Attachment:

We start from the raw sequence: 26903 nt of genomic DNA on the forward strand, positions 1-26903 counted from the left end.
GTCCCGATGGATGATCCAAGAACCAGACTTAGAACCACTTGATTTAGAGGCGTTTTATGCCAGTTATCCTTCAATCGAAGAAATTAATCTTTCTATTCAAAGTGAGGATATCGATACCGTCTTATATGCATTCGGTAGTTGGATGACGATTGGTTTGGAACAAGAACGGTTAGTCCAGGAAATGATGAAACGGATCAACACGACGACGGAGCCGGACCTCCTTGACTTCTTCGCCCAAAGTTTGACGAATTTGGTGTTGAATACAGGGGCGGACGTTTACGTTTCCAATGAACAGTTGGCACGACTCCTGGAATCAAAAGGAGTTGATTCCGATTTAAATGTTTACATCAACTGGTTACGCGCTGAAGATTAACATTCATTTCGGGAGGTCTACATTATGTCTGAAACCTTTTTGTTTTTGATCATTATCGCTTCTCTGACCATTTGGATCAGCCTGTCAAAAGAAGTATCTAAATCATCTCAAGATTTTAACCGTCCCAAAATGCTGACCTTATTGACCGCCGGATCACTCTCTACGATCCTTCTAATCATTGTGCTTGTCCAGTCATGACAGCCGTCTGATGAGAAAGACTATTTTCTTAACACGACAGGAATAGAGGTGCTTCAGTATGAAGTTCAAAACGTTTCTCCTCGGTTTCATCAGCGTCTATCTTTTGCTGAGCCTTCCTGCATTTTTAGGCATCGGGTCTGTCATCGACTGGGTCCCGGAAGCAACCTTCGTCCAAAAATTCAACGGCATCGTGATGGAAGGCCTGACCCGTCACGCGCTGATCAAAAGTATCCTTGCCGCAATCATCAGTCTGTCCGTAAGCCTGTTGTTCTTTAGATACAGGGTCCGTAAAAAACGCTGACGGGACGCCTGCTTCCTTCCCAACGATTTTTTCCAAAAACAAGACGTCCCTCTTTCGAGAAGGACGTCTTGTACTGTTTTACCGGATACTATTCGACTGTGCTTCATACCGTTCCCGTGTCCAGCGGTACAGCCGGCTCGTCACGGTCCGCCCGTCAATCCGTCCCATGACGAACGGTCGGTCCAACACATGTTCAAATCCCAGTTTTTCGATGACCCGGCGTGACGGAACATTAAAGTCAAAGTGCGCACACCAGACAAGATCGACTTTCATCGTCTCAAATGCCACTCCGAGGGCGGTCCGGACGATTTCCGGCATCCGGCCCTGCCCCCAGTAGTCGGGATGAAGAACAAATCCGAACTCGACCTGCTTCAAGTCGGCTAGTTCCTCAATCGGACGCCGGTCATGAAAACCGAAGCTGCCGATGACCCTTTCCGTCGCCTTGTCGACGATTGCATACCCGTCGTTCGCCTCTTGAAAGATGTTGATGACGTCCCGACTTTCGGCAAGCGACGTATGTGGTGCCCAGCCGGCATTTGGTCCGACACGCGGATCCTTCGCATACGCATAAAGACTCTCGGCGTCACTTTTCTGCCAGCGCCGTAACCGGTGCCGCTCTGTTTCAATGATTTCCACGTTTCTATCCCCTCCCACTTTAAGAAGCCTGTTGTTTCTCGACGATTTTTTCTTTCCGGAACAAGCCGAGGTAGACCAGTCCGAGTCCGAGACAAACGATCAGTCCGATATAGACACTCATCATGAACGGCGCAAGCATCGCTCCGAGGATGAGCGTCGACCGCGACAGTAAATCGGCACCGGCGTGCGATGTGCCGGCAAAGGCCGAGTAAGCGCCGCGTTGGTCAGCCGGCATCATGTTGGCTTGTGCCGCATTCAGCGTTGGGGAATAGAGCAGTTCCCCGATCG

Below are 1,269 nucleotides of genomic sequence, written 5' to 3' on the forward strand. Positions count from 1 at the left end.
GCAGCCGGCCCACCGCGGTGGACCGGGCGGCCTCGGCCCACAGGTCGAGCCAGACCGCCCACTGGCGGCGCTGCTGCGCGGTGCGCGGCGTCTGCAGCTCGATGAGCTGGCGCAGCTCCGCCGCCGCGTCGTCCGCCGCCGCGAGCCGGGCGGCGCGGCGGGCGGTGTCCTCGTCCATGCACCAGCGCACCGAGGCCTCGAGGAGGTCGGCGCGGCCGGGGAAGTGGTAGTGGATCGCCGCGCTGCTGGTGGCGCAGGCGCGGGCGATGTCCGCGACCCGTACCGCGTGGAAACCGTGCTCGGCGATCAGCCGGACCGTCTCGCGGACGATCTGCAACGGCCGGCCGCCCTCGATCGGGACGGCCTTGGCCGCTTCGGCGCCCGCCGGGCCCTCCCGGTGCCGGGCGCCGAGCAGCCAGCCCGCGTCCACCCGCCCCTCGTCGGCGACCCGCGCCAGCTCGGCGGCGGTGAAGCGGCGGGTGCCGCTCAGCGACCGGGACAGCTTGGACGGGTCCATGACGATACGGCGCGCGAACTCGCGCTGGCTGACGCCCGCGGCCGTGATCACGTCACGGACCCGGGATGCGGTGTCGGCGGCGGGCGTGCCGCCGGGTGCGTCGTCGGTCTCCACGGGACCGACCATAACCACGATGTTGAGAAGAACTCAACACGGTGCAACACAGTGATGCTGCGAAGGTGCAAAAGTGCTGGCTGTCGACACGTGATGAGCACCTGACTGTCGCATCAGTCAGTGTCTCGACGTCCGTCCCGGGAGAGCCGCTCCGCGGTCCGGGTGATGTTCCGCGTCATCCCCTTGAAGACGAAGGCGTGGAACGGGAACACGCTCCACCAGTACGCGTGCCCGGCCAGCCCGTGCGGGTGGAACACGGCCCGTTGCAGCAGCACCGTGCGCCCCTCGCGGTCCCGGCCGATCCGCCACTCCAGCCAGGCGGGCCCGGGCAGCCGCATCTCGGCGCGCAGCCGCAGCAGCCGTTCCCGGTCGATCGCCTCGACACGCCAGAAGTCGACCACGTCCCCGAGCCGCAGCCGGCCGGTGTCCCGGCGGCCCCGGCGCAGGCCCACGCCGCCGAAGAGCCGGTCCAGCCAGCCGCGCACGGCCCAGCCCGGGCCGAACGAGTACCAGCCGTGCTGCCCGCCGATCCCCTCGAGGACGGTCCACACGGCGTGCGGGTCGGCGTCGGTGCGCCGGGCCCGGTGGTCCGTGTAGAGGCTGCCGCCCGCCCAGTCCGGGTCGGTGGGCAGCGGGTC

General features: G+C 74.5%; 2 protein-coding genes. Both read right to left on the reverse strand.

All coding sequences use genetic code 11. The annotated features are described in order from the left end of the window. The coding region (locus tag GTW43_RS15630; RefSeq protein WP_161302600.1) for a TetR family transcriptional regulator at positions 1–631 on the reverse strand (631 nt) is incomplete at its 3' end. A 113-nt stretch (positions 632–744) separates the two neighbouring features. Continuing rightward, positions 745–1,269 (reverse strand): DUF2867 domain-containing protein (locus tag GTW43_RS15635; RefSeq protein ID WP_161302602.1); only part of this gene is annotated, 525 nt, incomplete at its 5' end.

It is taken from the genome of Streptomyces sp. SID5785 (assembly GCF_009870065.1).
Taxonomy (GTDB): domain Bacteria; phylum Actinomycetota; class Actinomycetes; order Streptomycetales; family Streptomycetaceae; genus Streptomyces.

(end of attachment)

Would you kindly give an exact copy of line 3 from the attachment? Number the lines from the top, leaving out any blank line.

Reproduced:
Below are 1,269 nucleotides of genomic sequence, written 5' to 3' on the forward strand. Positions count from 1 at the left end.